Resources for Students With Disabilities
Students with disabilities are underrepresented in study abroad programs throughout the U.S. Traveling can be difficult for those with living with a disability, but there are resources available to aid students who wish to explore the world regardless of physical, cognitive, or mental health challenges. With the proper research, preparation and care, every student can have the opportunity to expand their education on an international level.
If you're seeking accommodations for your study abroad experience, please contact the Office of Accessibility Services.
(email: firstname.lastname@example.org phone number: 585-245-5112)
The Student Experience
In order to prepare best for your experience while taking into account your identity, it is recommended reading and learning from other student’s experience studying abroad. It is important to do further research on your country and search for resources that can be beneficial for you. You can look for facebook groups that help you develop a network and ask questions or websites that are dedicated to educating individuals about your experience. Below are a couple more examples of other student’s experiences and other resources.
Blogs & Articles
- Studying business and politics in Norway and France, Kathryn Carroll shares in an interview her experiences from using a scanner to access her studies to working with her professors on her needs to her long lasting friendships.
- Preparing to go abroad is stressful. Adding constant trips to the doctor and online shopping trips for things needed, Allie had a journey before she even began her program. Read her post as she seeks to share her experience with you!
- Ron has traveled to many countries and continues to learn more about himself. In this one on one interview, you get to know more about Ron and what he enjoyed. He provides recommendations such as watching videos of where you will go to get a feel of what you will need to do when you arrive! Hopefully after this video you will feel more encouraged to travel like he hopes!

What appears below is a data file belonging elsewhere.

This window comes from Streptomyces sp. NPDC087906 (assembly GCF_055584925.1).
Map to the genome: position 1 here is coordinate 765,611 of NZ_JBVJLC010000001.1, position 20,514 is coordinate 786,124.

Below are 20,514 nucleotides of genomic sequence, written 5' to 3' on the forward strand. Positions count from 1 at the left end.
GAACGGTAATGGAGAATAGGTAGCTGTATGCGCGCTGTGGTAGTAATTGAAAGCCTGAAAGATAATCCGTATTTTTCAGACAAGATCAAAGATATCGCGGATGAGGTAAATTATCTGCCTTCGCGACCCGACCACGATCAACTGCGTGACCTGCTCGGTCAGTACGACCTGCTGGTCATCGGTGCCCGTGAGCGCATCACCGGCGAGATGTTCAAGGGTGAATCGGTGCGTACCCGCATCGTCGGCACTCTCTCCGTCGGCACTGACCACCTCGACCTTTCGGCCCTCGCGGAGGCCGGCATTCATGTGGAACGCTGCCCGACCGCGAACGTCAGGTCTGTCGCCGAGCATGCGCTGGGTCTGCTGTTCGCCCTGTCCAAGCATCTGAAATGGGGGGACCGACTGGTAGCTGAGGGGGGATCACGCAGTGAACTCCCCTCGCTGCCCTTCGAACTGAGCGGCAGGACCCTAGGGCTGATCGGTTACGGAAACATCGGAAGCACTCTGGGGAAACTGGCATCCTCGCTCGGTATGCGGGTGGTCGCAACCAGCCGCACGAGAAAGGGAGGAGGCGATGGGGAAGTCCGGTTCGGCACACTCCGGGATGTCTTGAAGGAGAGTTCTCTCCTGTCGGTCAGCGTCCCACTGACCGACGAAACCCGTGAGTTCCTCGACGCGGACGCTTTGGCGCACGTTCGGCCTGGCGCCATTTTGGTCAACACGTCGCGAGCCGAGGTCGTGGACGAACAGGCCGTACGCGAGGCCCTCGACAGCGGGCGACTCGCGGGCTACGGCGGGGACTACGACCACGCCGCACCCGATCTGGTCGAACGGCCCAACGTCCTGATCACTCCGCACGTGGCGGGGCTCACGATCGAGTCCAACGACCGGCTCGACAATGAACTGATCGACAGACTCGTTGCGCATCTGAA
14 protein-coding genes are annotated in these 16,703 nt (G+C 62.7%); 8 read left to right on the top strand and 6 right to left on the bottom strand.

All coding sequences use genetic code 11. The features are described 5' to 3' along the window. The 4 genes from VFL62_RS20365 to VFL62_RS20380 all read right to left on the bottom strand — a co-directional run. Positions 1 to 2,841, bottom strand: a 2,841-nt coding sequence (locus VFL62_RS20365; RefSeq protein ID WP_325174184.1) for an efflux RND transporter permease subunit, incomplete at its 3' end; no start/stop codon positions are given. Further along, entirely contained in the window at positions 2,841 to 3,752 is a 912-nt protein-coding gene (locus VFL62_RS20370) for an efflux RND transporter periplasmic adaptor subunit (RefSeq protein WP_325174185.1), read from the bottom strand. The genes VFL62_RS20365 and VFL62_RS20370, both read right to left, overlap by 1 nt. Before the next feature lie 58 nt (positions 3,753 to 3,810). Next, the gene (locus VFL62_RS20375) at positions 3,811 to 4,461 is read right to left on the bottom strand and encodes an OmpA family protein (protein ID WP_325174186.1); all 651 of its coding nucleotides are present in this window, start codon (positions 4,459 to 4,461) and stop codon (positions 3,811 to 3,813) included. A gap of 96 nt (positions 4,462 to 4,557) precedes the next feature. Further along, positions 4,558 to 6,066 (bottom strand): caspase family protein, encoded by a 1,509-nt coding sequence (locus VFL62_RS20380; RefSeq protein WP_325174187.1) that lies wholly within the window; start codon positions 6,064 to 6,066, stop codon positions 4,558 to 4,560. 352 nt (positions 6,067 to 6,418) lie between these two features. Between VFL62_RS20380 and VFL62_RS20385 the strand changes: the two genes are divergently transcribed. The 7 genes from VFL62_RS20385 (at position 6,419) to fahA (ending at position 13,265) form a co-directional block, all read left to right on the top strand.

- This podcast, a transcript included on the page, dives into a story about a student studying language in Germany. Stacy Mayfield has cerebral palsy which she never saw as a big deal until she signed up for an overseas exchange. Listen or read her story to learn about how she dedicated the next 20 years of her life connecting with others through language to helping others express themselves.
- Mobility International USA (MIUSA) provides resources, advice and support to students of various ability impairments seeking to study abroad.
- MIUSA administers the National Clearinghouse on Disability and Exchange (NCDE). NCDE provides free advising services, trainings, and online resources.
- Their extensive resources include tips organized by disability, advice for revealing or discussing your disability while abroad, negotiating accommodations while travelling, and disability rights and laws in international contexts.
- To research disability laws by country, visit the Disability Rights Education and Defense Fund's page about international laws.
- The Disability Rights Education and Defense Fund (DREDF) also has a page listing national and regional strategic plans on disability.
- The CDC has a webpage devoted to travelling with disabilities, where they address accommodations, preparation and service animals.
- The Transportation Security Administration (TSA) page for travelers with disabilities is designed to make their support options clear and accessible. Becoming familiar with the expectations of airport security personnel can streamline and simplify the boarding process.
Scholarships are a great way to help finance an experience abroad. To explore information about scholarships specifically offered to students with disabilities, and for general scholarship information, you can visit our Scholarship Page.